Tracy Wolfe


Tracy Wolfe - Digital Asset Manager

A woman of many talents and skills, Wolfe works to efficiently manage all aspects of the Corbis digital asset management system.

What companies/organizations have you worked for as a DAM professional? What was your role at each?

At DDB Seattle, I worked as a Visual Resource Manager, a newly created role to manage client assets using the DAM system Extensis Portfolio. At the time, the project involved not only loading high resolution assets to the system, but creating a keywording process and training users.

I have been working at Corbis Images as a Digital Asset Manager for several years, managing all aspects of the DAM system (HP MediaBin) for the communications department at the Bill & Melinda Gates Foundation. I wear many hats in this role, from managing and implementing system customizations and upgrades, to loading images, applying metadata, governance, creating documentation and tracking bugs. I am also the contact for the client, users and the internal interface with Corbis IT as needed.

Editor note: Ms. Wolfe is now a Search Editor at Getty Images. She works with metadata and taxonomy.

How do you describe digital asset management to others?

I usually describe my role as being a digital librarian because it is something most people can understand. I explain that I work with documents, photographs and videos – all digital filetypes and with helping users to efficiently find those assets via the system.

How did you learn DAM? Any recommended sources?

At first, at DDB, I simply relied on my innate organizational skills and understanding of the creative workflow at an ad agency. After that, I decided to pursue an MLIS to broaden my knowledge of metadata, controlled vocabulary, DAM, and all web technologies.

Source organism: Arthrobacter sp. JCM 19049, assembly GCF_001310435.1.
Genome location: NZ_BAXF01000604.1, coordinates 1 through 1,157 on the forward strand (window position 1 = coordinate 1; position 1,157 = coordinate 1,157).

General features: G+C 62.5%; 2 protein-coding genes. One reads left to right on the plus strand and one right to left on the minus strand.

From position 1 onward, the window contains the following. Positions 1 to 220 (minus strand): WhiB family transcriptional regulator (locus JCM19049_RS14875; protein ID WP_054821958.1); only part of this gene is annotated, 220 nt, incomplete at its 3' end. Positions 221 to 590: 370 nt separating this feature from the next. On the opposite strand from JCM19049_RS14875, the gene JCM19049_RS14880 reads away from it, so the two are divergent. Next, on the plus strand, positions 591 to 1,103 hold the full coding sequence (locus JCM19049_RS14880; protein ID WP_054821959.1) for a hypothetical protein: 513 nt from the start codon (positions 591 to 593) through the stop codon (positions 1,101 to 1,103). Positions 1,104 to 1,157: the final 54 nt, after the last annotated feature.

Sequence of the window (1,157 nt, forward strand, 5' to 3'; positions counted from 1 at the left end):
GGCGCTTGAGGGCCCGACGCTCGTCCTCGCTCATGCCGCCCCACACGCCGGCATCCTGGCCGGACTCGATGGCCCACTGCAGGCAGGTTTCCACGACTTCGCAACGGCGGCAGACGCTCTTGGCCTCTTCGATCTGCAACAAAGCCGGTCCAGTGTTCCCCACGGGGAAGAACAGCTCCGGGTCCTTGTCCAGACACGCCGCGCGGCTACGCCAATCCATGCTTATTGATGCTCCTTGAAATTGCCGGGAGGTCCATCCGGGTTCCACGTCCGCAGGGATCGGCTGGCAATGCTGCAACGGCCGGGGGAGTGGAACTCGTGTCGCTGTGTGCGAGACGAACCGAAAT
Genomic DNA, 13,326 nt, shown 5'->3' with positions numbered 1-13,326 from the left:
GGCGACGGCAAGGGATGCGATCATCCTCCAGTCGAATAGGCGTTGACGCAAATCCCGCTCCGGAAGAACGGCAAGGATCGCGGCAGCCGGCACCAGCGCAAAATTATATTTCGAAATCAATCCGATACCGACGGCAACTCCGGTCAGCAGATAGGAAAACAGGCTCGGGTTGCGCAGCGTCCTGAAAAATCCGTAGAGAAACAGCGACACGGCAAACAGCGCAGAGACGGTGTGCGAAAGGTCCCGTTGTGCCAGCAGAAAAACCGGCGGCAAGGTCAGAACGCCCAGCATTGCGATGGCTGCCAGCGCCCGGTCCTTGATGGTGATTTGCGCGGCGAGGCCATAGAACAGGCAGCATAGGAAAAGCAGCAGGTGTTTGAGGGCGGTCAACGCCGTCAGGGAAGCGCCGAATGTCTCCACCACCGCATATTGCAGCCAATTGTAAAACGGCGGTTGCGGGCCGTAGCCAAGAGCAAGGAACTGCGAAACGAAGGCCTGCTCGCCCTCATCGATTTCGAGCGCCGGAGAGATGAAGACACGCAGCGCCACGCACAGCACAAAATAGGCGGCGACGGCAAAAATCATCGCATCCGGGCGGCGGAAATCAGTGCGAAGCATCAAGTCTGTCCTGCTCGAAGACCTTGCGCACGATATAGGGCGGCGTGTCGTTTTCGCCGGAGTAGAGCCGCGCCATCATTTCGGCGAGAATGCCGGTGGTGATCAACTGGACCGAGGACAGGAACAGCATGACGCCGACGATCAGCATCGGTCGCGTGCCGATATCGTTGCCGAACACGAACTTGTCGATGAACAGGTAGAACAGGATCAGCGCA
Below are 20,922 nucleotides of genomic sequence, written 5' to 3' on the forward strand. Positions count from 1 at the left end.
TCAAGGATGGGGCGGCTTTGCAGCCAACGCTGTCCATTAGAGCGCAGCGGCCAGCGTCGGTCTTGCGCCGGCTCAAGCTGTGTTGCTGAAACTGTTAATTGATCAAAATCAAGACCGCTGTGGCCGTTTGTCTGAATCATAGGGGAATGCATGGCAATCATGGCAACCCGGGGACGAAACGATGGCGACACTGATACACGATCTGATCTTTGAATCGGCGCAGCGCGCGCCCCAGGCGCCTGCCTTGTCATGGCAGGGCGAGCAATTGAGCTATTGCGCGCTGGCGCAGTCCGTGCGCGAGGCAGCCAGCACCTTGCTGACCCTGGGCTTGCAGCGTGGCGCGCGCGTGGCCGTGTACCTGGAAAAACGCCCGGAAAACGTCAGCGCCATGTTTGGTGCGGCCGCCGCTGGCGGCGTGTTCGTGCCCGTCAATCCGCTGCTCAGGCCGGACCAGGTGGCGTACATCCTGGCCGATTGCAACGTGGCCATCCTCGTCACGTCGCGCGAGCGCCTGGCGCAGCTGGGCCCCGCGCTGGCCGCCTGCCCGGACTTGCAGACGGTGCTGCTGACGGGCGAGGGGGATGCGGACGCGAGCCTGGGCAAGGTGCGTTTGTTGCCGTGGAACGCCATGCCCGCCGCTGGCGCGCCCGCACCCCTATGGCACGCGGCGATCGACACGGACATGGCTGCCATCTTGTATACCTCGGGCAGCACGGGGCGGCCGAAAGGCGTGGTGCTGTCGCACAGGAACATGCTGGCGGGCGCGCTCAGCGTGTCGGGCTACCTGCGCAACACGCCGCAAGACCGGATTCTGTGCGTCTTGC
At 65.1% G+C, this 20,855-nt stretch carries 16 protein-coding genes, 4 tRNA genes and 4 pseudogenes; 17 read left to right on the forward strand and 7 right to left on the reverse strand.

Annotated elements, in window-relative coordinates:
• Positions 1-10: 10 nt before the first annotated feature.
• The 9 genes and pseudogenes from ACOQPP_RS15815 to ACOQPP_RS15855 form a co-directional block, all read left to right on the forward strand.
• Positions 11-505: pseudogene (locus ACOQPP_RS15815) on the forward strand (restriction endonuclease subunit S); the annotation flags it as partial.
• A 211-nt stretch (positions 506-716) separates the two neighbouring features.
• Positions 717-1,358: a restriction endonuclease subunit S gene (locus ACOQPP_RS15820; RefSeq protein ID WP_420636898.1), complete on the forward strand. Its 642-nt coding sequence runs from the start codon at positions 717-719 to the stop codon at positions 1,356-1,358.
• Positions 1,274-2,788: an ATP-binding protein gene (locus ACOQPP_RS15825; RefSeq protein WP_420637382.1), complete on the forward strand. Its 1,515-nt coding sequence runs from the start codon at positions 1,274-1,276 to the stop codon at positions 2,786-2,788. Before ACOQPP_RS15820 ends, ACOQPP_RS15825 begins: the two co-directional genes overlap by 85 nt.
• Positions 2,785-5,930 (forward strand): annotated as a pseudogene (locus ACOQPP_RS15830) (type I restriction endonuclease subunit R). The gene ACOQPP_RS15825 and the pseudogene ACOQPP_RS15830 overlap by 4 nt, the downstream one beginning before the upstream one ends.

What’s the most important thing for someone new to DAM to understand about DAM?

The system does not run itself. There needs to be someone assigned to ensure that metadata is entered consistently, that users can find what they need and that things like upgrades actually occur. Many companies think that they will purchase a DAM, load all their assets, apply a few tags and then forget about it, but DAM is a living and evolving organism.

If you weren’t doing DAM as a career, what would you be doing?

Some type of digital librarian job such as taxonomist, metadata librarian, knowledge management position or even perhaps something in the DAM software world.

What is your ongoing greatest challenge with DAM?

Getting internal and external support when technical issues inevitably arise.

What is your vision for DAM? What will it look like in 5 years?

I hope that all DAM embraces simplicity. The administrative interfaces on many enterprise level DAM systems are very complex in terms of security, permissions, taxonomies, metadata and overall configuration.

I hope there is more readily available DAM education. Conferences like the Henry Stewart DAM series and Creatasphere help, as do programs like the San Jose State University’s MLIS program which has a DAM course taught by one of the masters of DAM education, John Horodyski.

What was your biggest mistake with regard to DAM?

Cutting the QA process short following a major upgrade to HP MediaBin.

What was your biggest success with regard to DAM?

Making video operational in our current system by using a plug-in. For years, the client’s preferred original video format would not play or download in our DAM system and this upgrade yielded new information regarding a cost effective plug-in to solve the video issues.

What more would you like to learn about DAM?

Every day I learn something new about our system and our client. I hope in my future career, I have many chances to continue learning about DAM.

This interview originally appeared on DAM Guru on Mon, 17 Feb 2014. For more DAM News interviews, see the interviews index page.

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